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Three-wheeler taxis and the fuel subsidy scheme

Action is being taken to introduce a fuel subsidy scheme for the three- wheelers with the intention of protecting the travelling public from the unconscionable fare increases by the three-wheeler fraternity, every time the fuel prices are revised locally to reflect international prices of crude oil.

Currently the crude oil prices have passed the US$ 70.00 mark per barrel. It is expected to rise further and even reach 80.00 dollars a barrel before coming down if at all. In any case the days of cheap oil are seem to be over; we cannot expect the price of crude oil to come down below 50 dollars even at the best of times in the future.

In this scenario one wonders whether giving a subsidy of Rs. 300.00 per month for three wheeler taxis is going to be a lasting solution against the ever increasing oil prices. It is also unlikely to have any impact on the exorbitant fares charged by the three-wheeler operators at present. With the last fuel price increase these people have already raised their fares very steeply.

The minimum fare has been increased by Rs. 10.00 with correspondingly steep increases on long distance journeys. It is unlikely these fares would come down just because a fuel subsidy is given now. On the contrary the authorities will be compelled to increase the subsidy with every future fuel price adjustment.

This is a bad precedent likely to trigger demands from other quarters too for a similar subsidy; I mean school vans, private bus owners and lorries engaged in the transportation of essential items like rice, flour and vegetables, practically everybody other than private car owners.

Thus the authorities will find itself caught up in a fuel subsidy scheme from which it would find escape impossible. In fact there would be no escape.

Trying to hold down taxi fares artificially by giving subsidies may not be the right solution. Instead the people must be taught to resist unreasonable fare increases by using three-wheelers as sparingly as possible and resort to other modes of transport or even walk short distances without jumping into a taxi at the slightest excuse.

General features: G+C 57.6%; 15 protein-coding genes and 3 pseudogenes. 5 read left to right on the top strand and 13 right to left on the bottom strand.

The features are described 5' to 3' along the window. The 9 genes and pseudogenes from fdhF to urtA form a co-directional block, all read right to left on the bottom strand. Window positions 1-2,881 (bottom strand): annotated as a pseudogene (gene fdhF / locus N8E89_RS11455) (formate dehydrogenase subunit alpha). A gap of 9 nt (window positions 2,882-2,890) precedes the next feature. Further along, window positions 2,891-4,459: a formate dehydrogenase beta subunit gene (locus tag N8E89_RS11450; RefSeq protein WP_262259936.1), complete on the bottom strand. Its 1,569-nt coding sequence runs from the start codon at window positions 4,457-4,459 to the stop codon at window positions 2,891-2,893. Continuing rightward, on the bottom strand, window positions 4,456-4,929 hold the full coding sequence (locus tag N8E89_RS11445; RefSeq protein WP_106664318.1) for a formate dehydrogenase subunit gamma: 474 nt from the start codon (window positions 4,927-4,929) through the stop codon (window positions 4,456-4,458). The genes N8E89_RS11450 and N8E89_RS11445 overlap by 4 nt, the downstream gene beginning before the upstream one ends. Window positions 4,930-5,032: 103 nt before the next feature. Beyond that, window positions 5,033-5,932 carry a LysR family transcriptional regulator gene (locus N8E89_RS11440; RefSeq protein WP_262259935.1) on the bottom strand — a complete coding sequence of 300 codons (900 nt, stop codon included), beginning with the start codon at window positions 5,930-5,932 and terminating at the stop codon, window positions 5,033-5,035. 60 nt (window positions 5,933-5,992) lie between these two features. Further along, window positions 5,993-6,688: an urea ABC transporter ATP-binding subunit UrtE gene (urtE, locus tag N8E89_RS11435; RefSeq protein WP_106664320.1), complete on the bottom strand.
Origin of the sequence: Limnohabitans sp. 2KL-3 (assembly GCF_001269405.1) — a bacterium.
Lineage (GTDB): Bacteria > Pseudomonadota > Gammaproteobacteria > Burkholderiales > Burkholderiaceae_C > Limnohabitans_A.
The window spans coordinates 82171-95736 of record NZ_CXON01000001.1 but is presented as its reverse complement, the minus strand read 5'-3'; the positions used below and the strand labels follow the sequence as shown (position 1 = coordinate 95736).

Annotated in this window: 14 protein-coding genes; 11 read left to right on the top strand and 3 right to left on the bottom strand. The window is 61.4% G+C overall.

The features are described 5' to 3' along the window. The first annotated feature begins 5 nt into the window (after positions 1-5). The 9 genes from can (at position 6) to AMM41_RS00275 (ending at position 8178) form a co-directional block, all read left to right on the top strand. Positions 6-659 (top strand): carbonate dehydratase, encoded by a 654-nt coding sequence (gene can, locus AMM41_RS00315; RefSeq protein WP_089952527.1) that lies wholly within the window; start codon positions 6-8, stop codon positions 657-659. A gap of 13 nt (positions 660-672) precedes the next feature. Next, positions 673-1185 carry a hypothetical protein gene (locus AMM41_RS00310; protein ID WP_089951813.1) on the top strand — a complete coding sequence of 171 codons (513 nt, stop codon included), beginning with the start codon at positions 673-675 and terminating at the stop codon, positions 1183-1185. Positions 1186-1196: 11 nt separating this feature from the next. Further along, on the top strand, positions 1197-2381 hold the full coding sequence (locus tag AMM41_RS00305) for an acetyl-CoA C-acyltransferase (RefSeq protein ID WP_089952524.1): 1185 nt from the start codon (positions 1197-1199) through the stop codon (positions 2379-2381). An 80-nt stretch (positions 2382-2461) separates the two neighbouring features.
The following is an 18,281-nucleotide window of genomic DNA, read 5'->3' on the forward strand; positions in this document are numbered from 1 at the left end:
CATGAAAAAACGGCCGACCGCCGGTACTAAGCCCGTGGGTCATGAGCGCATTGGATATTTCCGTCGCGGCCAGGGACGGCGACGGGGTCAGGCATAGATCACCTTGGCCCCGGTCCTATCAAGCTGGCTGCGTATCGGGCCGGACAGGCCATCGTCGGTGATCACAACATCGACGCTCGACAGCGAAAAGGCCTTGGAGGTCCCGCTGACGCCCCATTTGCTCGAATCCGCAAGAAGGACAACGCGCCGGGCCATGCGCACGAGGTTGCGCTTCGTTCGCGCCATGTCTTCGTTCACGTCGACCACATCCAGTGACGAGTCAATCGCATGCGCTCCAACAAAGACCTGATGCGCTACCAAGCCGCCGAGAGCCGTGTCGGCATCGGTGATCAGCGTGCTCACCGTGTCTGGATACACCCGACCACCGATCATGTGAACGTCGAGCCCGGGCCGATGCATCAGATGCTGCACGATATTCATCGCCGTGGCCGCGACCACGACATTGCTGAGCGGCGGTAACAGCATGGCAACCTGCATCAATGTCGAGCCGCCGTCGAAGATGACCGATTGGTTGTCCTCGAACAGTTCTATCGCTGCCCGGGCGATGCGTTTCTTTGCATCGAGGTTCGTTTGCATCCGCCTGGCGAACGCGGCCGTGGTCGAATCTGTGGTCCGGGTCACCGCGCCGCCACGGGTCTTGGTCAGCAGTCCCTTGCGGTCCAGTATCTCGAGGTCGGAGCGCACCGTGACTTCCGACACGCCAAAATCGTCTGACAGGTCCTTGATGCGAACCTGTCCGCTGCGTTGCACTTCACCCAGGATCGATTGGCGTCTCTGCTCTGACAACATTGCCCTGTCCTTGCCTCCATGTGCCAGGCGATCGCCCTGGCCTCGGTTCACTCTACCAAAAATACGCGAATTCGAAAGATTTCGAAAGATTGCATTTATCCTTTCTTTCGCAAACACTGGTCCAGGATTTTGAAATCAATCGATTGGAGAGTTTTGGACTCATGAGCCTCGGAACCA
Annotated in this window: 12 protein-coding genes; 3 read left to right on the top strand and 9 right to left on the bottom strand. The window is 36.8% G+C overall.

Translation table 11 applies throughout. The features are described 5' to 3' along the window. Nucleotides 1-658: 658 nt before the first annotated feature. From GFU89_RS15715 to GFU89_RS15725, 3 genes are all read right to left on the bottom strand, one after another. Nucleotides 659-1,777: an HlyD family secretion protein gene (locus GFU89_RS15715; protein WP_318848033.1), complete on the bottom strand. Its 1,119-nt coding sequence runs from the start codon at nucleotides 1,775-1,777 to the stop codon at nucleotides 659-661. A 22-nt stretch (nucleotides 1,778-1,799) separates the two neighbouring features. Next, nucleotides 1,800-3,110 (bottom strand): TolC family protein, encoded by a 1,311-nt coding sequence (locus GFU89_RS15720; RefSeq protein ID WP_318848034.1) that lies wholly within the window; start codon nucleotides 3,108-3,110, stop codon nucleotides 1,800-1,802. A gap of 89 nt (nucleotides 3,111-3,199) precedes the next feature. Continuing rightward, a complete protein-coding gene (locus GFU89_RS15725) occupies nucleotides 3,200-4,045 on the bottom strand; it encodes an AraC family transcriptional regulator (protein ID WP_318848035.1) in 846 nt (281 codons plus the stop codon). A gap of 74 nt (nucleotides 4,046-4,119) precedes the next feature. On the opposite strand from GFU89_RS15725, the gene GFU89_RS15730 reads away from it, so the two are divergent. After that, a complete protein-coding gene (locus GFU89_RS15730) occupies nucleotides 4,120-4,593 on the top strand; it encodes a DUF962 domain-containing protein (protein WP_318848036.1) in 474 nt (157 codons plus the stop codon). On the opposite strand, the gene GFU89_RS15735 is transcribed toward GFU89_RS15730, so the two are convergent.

When the cabmen realise that there is resistance on the part of the public against high fares their charges would automatically come down to a reasonable level without the necessity of a subsidy or any other incentive.

With the number of three-wheelers on our roads increasing daily, it would not be long before the normal law of supply and demand begin to operate and affect the fare structure of these taxis to the benefit of those who use this mode of transport in getting about.

Reservoir in danger?

Recently the mass media brought the present situation of the Rajangana reservoir to the notice of the authorities. The reservoir, which is one of the largest reservoirs of Sri Lanka supplies water to a vast area of Rajangana left and right bank for the tillage of paddy fields. Now the massive concrete dam of reservoir bristles with leaky cracks and water leaks through these cracks that are clearly visible in it.

The cracks that have appeared in the dam with thirty sluice gates may be in fact, warnings of impending disaster to come. The Rajangana reservoir has been a very attractive place among local and foreign visitors since a long time and crowds of visitors repairing to feast their eyes on the beauty of the reservoir can be seen especially during the time of opening of sluice gates.

Likewise, the road on the dam along which a lot of light and heavy vehicles run, especially the road that runs up to Thambuththegama area is also in a bad condition and is in need of urgent repair. All agricultural activities of the agrarian community of the Rajanganaya area depend completely on the reservoir and the time is ripe for the relevant authorities to take immediate action in this regard.

A presentation in tribute

It was after reaching the Brisbane Airport on August 13 morning that I came to know about the tragic death of our Foreign Minister Lakshman Kadirgamar. I was shocked and dismayed but not surprised.

For, didn't we all know that he had been a prime target of LTTE for over a decade and they had to succeed only once to achieve their target? I went to Brisbane to attend an International Conference held there and I had submitted a paper on 'Engagement of Communities in Crisis: Post-Tsunami - the Case of Sri Lanka', to be presented at the Conference.

It so happened that I had included a passage from Late Foreign Minister's speech at the Tsunami Conference held in Jakarta in January, in my paper. Making use of this, in the presentation of the paper on August 17, I dedicated it to the memory of Lakshman Kadirgamar and placed the responsibility for this dastardly act squarely on the LTTE, which I described as "twin brother or the first cousin of Al Queda".

I also observed a few seconds' silence in honour of the Late Minister. I think this was well received by the international audience at the Conference.

This was my humble tribute to a great son of our soil.



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